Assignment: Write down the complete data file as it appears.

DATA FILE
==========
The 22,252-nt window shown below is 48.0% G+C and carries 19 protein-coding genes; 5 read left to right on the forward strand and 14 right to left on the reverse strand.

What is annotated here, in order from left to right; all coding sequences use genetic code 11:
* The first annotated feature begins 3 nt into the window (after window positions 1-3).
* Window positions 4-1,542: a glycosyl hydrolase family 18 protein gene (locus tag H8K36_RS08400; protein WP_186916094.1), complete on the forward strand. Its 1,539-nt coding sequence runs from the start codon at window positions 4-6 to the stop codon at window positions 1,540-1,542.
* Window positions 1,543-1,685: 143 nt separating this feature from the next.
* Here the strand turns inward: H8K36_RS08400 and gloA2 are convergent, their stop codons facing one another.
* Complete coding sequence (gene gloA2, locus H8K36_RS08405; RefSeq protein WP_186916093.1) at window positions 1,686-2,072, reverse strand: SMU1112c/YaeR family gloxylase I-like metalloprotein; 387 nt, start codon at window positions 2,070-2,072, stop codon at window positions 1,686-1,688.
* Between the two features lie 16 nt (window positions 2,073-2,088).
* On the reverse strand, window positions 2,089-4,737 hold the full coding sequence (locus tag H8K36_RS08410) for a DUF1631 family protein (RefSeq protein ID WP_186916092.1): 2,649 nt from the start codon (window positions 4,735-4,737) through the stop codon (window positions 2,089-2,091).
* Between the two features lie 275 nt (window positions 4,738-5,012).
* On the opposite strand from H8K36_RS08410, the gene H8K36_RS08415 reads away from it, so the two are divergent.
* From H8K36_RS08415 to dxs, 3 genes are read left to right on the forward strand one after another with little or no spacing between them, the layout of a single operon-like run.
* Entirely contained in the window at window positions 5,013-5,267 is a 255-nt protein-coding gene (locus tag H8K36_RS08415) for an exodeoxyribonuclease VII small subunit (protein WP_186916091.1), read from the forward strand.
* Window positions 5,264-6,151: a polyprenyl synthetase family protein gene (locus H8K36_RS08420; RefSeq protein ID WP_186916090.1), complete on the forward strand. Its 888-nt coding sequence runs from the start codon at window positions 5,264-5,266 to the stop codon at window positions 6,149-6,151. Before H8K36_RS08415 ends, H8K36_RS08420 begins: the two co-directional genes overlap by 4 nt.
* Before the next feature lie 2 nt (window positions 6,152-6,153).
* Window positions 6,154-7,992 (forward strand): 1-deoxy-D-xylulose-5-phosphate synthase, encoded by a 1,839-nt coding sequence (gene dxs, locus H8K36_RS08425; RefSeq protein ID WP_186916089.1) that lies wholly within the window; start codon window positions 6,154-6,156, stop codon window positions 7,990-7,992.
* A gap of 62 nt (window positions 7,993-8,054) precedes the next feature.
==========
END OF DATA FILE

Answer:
The 22,252-nt window shown below is 48.0% G+C and carries 19 protein-coding genes; 5 read left to right on the forward strand and 14 right to left on the reverse strand.

What is annotated here, in order from left to right; all coding sequences use genetic code 11:
* The first annotated feature begins 3 nt into the window (after window positions 1-3).
* Window positions 4-1,542: a glycosyl hydrolase family 18 protein gene (locus tag H8K36_RS08400; protein WP_186916094.1), complete on the forward strand. Its 1,539-nt coding sequence runs from the start codon at window positions 4-6 to the stop codon at window positions 1,540-1,542.
* Window positions 1,543-1,685: 143 nt separating this feature from the next.
* Here the strand turns inward: H8K36_RS08400 and gloA2 are convergent, their stop codons facing one another.
* Complete coding sequence (gene gloA2, locus H8K36_RS08405; RefSeq protein WP_186916093.1) at window positions 1,686-2,072, reverse strand: SMU1112c/YaeR family gloxylase I-like metalloprotein; 387 nt, start codon at window positions 2,070-2,072, stop codon at window positions 1,686-1,688.
* Between the two features lie 16 nt (window positions 2,073-2,088).
* On the reverse strand, window positions 2,089-4,737 hold the full coding sequence (locus tag H8K36_RS08410) for a DUF1631 family protein (RefSeq protein ID WP_186916092.1): 2,649 nt from the start codon (window positions 4,735-4,737) through the stop codon (window positions 2,089-2,091).
* Between the two features lie 275 nt (window positions 4,738-5,012).
* On the opposite strand from H8K36_RS08410, the gene H8K36_RS08415 reads away from it, so the two are divergent.
* From H8K36_RS08415 to dxs, 3 genes are read left to right on the forward strand one after another with little or no spacing between them, the layout of a single operon-like run.
* Entirely contained in the window at window positions 5,013-5,267 is a 255-nt protein-coding gene (locus tag H8K36_RS08415) for an exodeoxyribonuclease VII small subunit (protein WP_186916091.1), read from the forward strand.
* Window positions 5,264-6,151: a polyprenyl synthetase family protein gene (locus H8K36_RS08420; RefSeq protein ID WP_186916090.1), complete on the forward strand. Its 888-nt coding sequence runs from the start codon at window positions 5,264-5,266 to the stop codon at window positions 6,149-6,151. Before H8K36_RS08415 ends, H8K36_RS08420 begins: the two co-directional genes overlap by 4 nt.
* Before the next feature lie 2 nt (window positions 6,152-6,153).
* Window positions 6,154-7,992 (forward strand): 1-deoxy-D-xylulose-5-phosphate synthase, encoded by a 1,839-nt coding sequence (gene dxs, locus H8K36_RS08425; RefSeq protein ID WP_186916089.1) that lies wholly within the window; start codon window positions 6,154-6,156, stop codon window positions 7,990-7,992.
* A gap of 62 nt (window positions 7,993-8,054) precedes the next feature.